KARACHI: The Chinese mine operator in Thar whose output feeds coal-based power plants generating 1,360 megawatts has reportedly cut its production by half over non-payment of dues to the tune of $60 million.
The China Machinery Engineering Corporation (CMEC) — which works under an offshore agreement with Sindh Engro Coal Mining Company (SECMC) as the operator of an open-pit lignite mine in Block-II of the Thar coalfield — has formally informed SECMC about its “limitation of operation” that may lead to a complete mining halt within one month.
Sources told Dawn the Chinese contractor hasn’t received any payment since May 2022.
SECMC, which is backed by the government of Sindh, owes the Chinese contractor dollar-denominated payments under the heads of operation and maintenance (O&M) as well as engineering, procurement and construction (EPC) for the second phase of Block-II, which achieved commercial operations in October 2022.
Firm says govt restrictions on converting rupees into foreign currency caused backlog of dues amounting to $60m
The senior management of SECMC has taken up the issue at the highest levels of fiscal and monetary authorities, but they’re said to be reluctant to sign off on the payment in view of a shortage of foreign exchange.
Pakistan has been facing a severe dollar shortage as the loan programme with the International Monetary Fund (IMF) remains on hold. As a result, the government has put in place formal and informal restrictions on the outflow of dollars as a stop-gap measure to survive the liquidity crunch.
“SECMC has no shortage of liquidity. It’s cash-rich. The problem is that the finance ministry and the central bank aren’t letting it convert the local currency into dollars for onward payment to the foreign contractor,” said one person familiar with the issue.
According to the reconciliation of associated companies in which Engro Corporation Ltd holds material investment, SECMC posted a net profit of Rs8.47 billion in 2022. Its current assets, which consist of cash and other assets that can be converted to cash within a year, stood at Rs104.4bn at the end of 2022, up 38pc from a year ago.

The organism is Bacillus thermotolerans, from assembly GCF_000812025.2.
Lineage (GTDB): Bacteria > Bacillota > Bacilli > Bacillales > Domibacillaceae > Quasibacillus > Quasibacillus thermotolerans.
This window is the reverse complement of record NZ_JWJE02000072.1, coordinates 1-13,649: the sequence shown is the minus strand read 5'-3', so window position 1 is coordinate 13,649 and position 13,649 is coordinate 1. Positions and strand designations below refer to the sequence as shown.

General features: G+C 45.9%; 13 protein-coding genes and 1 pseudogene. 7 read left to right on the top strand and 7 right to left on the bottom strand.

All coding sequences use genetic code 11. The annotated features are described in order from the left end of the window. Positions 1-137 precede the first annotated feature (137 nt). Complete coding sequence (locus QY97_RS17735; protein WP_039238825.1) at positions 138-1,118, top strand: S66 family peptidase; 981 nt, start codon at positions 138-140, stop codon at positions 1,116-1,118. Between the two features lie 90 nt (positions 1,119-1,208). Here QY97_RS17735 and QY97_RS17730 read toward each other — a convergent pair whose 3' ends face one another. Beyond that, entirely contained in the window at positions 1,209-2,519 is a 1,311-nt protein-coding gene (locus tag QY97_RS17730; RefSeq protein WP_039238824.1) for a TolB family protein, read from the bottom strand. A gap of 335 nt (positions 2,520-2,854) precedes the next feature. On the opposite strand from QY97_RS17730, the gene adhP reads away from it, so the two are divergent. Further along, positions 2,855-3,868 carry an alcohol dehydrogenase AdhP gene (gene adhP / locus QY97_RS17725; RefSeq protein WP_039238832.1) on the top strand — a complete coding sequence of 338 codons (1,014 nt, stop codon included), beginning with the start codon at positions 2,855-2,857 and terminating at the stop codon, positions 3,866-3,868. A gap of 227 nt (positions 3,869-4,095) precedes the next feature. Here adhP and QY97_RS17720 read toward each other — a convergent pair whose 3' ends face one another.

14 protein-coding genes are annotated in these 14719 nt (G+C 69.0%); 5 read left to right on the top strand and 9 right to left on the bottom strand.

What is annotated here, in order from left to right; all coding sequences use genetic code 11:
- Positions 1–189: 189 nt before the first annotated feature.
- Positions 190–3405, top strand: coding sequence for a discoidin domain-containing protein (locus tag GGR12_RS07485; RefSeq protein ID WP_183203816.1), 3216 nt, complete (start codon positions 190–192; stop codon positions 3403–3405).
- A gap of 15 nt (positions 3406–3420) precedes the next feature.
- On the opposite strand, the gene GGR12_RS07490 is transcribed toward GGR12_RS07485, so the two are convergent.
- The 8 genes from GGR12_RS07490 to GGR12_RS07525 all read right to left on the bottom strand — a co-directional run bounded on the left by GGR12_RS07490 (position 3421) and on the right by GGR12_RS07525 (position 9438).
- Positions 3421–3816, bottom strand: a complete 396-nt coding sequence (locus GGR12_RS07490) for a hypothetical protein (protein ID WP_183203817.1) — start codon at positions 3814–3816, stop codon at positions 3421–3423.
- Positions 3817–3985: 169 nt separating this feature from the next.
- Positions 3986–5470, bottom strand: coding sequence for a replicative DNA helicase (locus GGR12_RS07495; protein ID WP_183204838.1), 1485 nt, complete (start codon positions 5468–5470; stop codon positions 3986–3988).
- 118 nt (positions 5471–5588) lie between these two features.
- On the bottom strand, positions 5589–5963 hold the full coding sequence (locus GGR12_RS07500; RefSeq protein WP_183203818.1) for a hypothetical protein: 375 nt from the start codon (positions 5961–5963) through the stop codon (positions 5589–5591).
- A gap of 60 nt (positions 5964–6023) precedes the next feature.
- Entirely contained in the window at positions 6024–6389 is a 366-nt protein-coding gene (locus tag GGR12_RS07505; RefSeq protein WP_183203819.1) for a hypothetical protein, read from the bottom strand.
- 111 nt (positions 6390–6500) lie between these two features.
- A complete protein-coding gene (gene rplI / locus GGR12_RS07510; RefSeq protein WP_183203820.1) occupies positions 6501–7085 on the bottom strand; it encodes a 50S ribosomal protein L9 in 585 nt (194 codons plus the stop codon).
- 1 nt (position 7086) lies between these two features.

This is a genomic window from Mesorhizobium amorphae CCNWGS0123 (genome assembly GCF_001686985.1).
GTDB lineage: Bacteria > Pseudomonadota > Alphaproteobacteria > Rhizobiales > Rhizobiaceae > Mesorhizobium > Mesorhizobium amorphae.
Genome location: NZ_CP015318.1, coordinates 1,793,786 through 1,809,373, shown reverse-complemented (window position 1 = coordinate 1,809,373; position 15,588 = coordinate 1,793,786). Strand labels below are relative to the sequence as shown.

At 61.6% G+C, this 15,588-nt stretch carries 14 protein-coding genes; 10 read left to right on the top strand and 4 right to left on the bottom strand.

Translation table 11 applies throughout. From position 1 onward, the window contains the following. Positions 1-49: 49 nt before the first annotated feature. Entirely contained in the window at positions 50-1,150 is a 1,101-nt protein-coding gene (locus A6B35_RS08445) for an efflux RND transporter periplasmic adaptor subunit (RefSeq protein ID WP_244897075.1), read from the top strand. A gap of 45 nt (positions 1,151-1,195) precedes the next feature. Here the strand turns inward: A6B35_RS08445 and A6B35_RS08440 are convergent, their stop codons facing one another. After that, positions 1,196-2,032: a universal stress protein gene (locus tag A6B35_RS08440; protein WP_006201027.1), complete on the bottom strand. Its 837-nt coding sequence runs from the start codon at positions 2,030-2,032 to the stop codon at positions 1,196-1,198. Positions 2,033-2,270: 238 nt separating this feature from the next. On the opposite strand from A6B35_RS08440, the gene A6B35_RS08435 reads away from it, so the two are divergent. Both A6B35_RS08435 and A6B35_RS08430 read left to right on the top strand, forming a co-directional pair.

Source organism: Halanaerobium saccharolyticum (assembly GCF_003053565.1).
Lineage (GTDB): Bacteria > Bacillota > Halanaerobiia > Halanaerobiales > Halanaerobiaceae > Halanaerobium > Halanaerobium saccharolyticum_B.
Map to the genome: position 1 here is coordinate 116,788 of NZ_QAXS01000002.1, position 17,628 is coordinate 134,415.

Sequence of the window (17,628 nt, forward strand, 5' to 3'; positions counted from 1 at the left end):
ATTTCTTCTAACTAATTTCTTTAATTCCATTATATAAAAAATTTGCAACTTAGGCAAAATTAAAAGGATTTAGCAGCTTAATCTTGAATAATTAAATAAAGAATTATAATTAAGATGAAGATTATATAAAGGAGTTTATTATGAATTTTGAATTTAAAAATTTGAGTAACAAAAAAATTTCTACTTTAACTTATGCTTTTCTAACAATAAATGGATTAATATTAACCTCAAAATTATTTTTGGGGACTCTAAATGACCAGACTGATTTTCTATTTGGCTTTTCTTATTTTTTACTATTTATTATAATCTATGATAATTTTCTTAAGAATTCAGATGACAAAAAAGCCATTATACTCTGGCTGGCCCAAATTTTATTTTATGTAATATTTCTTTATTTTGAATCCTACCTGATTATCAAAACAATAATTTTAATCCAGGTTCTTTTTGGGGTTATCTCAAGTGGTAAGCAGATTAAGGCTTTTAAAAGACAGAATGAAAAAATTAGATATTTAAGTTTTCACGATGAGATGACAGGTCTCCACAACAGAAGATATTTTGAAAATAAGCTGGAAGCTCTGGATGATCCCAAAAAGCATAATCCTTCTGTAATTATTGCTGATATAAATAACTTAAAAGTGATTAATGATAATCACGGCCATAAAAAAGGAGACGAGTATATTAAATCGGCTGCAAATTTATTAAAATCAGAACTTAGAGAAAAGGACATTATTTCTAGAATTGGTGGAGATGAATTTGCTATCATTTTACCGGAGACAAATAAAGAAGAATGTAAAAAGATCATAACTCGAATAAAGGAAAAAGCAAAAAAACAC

“The fuel bill for operating the same 1,360MW power plants on imported coal will exceed the outstanding dues of $60m within one month,” said the source.
That’s because Thar coal is available to the local power plants at a significant discount. Its price isn’t pegged to the global market. SECMC earns an internal rate of return or IRR of 20pc above the project cost. The price of indigenous coal is around $42 per tonne in the ongoing second phase versus the international rate of around $135. The rate of Thar coal will further drop to $27 per tonne when the third phase is completed by April 2024.
In a recent letter to SECMC, CMEC representative Zhao Wenke said the Chinese company’s cash flows were in “bad condition” as dues of $60m constitute a “huge amount for any contractor”.
“We suffer serious financial shortage… the payment we received can hardly keep works continue, not mentioning pay off our subcontractors and suppliers, such as CRCC, HongDa, Tonly, TEC, CHCIC, JPPE and etc,” the letter said.
The Chinese contractors also warned the Pakistani company that the mounting dues would result in “significantly” hampering the mine expansion for Phase-III. “If that happens then power plants will have to use imported coal instead of Thar coal,” Mr Zhao wrote.
SECMC extracted 3.8m tonnes of coal annually and sold its entire output to Engro Powergen Thar until recently. It doubled its mining capacity to 7.6m tonnes per year last year, which coincided with the commissioning of the 330MW Thar Energy plant. Another power producer of 330MW, ThalNova Power Ltd, recently started producing electricity, ensuring 100 per cent consumption of the enhanced output of SECMC’s mine in Block-II of the Thar coalfields.
With the mining block’s third-phase expansion next year, SECMC’s output will increase to 12.2m tonnes a year. The increased mining will supply fuel to the 660MW power plant that Lucky Electric Power Company has just commissioned at Port Qasim.
Sindh Energy Minister Imtiaz Ahmed Shaikh, who also serves as chairman of SECMC, told Dawn he wrote a letter to Finance Minister Ishaq Dar two days ago, requesting him to allow the payment.
“It’s a fair demand on the part of the Chinese company. We understand the foreign exchange situation is tough, but the payment issue can’t be left unresolved,” he said, adding that the Sindh chief minister will personally take up the issue with Mr Dar shortly.
Dawn reached out to the Ministry of Finance and State Bank of Pakistan for comment. A media relations officer for the ministry said the secretary was in Washington DC on official business and would respond upon his return. Finance Minister Ishaq Dar did not respond to a similar request.
There was no response either from an SBP spokesperson until the filing of this report.
Published in Dawn, April 19th, 2023